More importantly though, the point of public art is that it can be experienced in some way by the public, so that even if you hate it, it gives the community a collective sense of aesthetic identity—i.e. you can talk with complete strangers about how much you hate it, because you feel some ownership or connection to the work. So no, I will not be donating to Moon House. I would literally rather watch a video of some one setting $15 million on fire—the comment section of YouTube may not be the most sophisticated of communities, but at least that would actually be public.

In the video pitch below, Genberg coos, “everything is possible, as long as we set our minds to it.” While I admire his optimism and don’t doubt the scientific viability of such a project, the question for me is not one of possibility, but one of public worth.
 

Posted by Amber Frost
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05.30.2014
10:17 am
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Morbid menagerie: The opulent death displays of Frederik Ruysch
04.01.2014
09:34 am
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The drawings you see are here are from Frederik Ruysch’s Thesaurus Animalium Primus, a ten-volume collection published between 1701 and 1716. Ruysch was a Dutch botanist and anatomist who was appointed chief instructor to all the midwives in Amsterdam in 1668. His position had never existed before, but if a woman wanted to continue her work as a midwife, she now had to be evaluated by Ruysch. Having formerly suffered a dearth of cadavers to study and preserve, he suddenly found himself with access to a profusion of dead babies.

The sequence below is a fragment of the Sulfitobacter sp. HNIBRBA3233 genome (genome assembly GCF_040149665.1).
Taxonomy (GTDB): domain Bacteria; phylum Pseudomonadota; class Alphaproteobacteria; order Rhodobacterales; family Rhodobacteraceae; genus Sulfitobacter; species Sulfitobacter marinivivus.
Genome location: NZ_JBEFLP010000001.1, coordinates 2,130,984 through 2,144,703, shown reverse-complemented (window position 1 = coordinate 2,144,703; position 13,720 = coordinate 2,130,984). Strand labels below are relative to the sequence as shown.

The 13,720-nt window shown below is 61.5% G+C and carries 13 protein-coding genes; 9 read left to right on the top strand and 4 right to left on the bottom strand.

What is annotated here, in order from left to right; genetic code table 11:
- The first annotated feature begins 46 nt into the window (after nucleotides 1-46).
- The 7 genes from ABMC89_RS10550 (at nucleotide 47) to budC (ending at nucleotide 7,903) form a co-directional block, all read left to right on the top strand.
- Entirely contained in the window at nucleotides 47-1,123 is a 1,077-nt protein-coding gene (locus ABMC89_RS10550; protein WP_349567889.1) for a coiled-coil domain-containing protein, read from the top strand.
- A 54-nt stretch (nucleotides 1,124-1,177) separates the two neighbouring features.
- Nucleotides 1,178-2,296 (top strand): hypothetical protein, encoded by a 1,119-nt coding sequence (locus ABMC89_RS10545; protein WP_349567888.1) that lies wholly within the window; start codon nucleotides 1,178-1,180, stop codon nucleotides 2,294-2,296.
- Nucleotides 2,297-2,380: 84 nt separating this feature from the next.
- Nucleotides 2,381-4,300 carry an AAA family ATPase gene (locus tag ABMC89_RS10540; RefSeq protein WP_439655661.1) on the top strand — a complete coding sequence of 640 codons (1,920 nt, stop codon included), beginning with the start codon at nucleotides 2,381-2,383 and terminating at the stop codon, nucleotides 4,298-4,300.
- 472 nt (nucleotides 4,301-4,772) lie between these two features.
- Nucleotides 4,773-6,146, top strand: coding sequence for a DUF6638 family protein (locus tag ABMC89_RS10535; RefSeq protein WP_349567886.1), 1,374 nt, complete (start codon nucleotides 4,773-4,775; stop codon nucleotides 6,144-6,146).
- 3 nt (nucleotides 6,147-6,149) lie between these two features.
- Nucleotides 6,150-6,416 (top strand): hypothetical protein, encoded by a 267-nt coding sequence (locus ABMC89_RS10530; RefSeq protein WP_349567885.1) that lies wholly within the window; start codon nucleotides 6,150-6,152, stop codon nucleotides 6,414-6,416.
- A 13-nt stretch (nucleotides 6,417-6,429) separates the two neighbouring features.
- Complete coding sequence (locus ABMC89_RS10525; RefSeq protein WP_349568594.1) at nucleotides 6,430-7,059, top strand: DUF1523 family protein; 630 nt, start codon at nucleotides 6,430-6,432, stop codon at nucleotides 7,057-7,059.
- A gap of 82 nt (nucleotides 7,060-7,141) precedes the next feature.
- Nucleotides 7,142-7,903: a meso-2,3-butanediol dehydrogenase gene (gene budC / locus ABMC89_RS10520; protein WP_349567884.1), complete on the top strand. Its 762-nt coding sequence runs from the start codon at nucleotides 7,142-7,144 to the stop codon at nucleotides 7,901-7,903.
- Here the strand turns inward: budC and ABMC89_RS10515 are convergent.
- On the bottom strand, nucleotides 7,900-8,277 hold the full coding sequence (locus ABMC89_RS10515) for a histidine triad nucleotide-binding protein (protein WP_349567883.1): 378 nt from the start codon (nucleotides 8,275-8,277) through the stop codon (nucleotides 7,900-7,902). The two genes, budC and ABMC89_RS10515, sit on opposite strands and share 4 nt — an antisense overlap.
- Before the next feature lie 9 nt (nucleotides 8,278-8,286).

Part scientist, part artist, and part absolute eccentric, Ruysch became famous for his beautiful and morbid displays of embalming and remains, arranging human and animal parts together in the sorts of elaborate scenes you see here. Though he was a respected scientist, these presentations were barely medical, and hardly scientific. The sculptures often positioned the bones of babies in impossible stagings—you’ll notice one weeps genteelly, with a handkerchief. And with the help of his daughter Rachel, a famous still-life painter in her own right, he adorned his works with hair, flowers, fish, plants, seashells, and lace.

Ruysch showed his creations in a private museum (entry free to doctors, paid to layman), and they quickly became world-famous. The museum wasn’t quite a sober affair either—Ruysch would arrange tongue-in-cheek exhibits, like the bones of a three-year-old-boy next to that of a parrot, with the insinuated joke of “time flies.” In 1697, Czar Peter the Great took a tour of Ruysch’s work and became so enamored with one of the specimens that kissed it. He eventually purchased the entirety of the museum. I’m unsure of Dutch cultural norms regarding death around the turn of the 18th century, but the fact that midwives had to answer to a man with a side business in death sculptures suggests, at the very least, a conflict on interest. Still the strange beauty of Ruysch’s work cannot be denied, nor can his scientific brilliance.